Monday, May 10, 2010
And you thought my blog posts were too long
Just finished typing up the last of my comments on the eleven seminar papers I received this semester, and learned to my surprise that the document “finalpapers.10” is fifteen thousand words long. And now I have to write that paper on Rorty, without making the same damn mistake I always make. So I’ll pick up the arguments in the previous thread (and many other threads!) eventually—but right now, I have to get back to work churnin’ out prose. It’s just what we do around here, I guess.
In the meantime, here’s Jamie on the dance floor, from a dear colleague’s Saturday-night birthday-party bash:
Night fever, night fever, he knows how to do it. Here he is, prayin’ for this moment to last, livin’ on the music so fine, borne on the wind, makin’ it his.
Friday, May 07, 2010
Friday I’m in disguise
When I shop for vintage clothes in New Haven, I shop at Fashionista. And when I shop at Fashionista, I shop incognito:
Photo credit: the elusive J.L.
This one is for you, mds. And no, I’m not in town now—this was taken sometime back in April.
Two or three things for a lovely Friday in May. One, this is a good debate on Afghanistan. I agree with much of it. Two or three, the Slacktivist’s two-part discussion of the Proctor & Gamble Supports Satanism hoax is one of the most intriguing things I have read on the Internets in a very long time. Here’s part one on the nonsense itself, and here’s part two on why people engage in it. It is not often that a couple of blog posts change my sense of how the world works, but these two seem like they’re doing it this week. (Hat tip to Doctor Science, and I see that John Q. picked it up in his followup on agnotology. Good to see the term “agnotology” getting so much play! It’s much better than that “epidemic cloture” people were talking about. I met Robert Proctor, who coined the word, a few times back when he taught at Penn State. He worships Satan, of course, and because I am a follower of Moloch we had a great deal to talk about. I’m only mentioning this openly, on a blog, because there aren’t enough Christians in the United States to make a difference.)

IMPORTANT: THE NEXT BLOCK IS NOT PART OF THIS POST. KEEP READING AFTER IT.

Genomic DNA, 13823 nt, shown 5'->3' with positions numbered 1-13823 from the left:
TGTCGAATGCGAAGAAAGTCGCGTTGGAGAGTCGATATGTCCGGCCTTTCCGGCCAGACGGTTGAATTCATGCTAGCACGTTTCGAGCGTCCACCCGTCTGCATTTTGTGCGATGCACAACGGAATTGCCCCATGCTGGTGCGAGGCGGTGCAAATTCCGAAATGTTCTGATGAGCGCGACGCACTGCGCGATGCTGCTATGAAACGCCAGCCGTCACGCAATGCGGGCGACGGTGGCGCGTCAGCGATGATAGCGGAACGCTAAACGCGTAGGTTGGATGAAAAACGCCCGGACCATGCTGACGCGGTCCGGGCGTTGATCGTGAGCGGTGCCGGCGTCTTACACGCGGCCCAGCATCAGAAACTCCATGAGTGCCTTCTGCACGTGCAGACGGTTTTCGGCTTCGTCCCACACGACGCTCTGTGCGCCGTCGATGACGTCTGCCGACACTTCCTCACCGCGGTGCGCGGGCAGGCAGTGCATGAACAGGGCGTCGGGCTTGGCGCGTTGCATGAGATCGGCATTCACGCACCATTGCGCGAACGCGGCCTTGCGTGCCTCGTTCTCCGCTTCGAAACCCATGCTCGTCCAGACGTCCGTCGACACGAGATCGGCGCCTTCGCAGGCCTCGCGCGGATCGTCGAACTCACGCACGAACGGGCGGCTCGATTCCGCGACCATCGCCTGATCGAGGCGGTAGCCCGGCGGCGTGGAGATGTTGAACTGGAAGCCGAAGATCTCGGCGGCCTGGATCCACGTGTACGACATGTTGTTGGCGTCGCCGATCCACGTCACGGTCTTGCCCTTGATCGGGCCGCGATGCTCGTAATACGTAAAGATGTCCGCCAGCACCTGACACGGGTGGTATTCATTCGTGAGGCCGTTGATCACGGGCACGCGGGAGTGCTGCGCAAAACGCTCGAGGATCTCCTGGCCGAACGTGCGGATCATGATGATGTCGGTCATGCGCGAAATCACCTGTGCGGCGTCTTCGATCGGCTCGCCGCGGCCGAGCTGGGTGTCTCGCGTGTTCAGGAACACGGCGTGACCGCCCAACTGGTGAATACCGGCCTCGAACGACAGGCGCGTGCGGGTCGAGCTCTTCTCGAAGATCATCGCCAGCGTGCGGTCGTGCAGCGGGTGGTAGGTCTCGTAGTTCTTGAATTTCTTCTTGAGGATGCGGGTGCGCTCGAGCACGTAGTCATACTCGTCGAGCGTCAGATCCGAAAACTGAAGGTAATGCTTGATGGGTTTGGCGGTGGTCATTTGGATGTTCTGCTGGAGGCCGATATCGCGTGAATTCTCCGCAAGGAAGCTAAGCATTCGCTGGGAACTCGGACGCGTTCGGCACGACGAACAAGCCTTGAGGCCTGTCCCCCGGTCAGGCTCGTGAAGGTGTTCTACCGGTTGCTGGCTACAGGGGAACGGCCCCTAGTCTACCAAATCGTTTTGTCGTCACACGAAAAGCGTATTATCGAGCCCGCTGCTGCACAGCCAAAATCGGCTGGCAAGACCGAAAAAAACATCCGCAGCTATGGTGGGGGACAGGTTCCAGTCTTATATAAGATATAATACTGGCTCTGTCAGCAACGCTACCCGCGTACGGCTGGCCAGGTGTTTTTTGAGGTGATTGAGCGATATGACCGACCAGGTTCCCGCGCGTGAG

Oh, and one tiny extra added thing. I don’t think Digby needed to to go to this length to reply to one of her totally-off-the-rails critics. It was a great and decisive response, yes, but I don’t think the issue is whether people can have opinions about places they don’t live in. It’s simply that there are some people out there who, when you say things like “this senator from Louisiana is bad,” or “the governor of South Carolina is a creep,” or “you need to go three blocks south and then make a left,” or “Africa is to the south of Europe,” will get all up in your grill about how you’re an elitist coastal snob who shouldn’t be so arrogant about the South and also you shouldn’t stereotype and dismiss an entire area of the country just because you live in one of those decadent out-of-touch chardonnay-sipping places like the West Coast or the Northeast or some kind of urban area. It’s Mudcat Saunders Syndrome, and no, there is no cure—only reasonable accommodation.
Wednesday, May 05, 2010
Round two: the chastening
Readers have begun to respond to my predictions for the first round of the NHL playoffs. Here’s alkali, from yesterday (comment 20):
Speaking of which, how much longer does New England have to wait before someone walks back the line, “Please, get these weak-sauce excuses for Bruins off my radar ... your early-May tee times await”?
And jfxgillis from three days ago (comment 16):
Pundit accountability moment:
Bruins, Flyers, Canadiens—your early-May tee times await.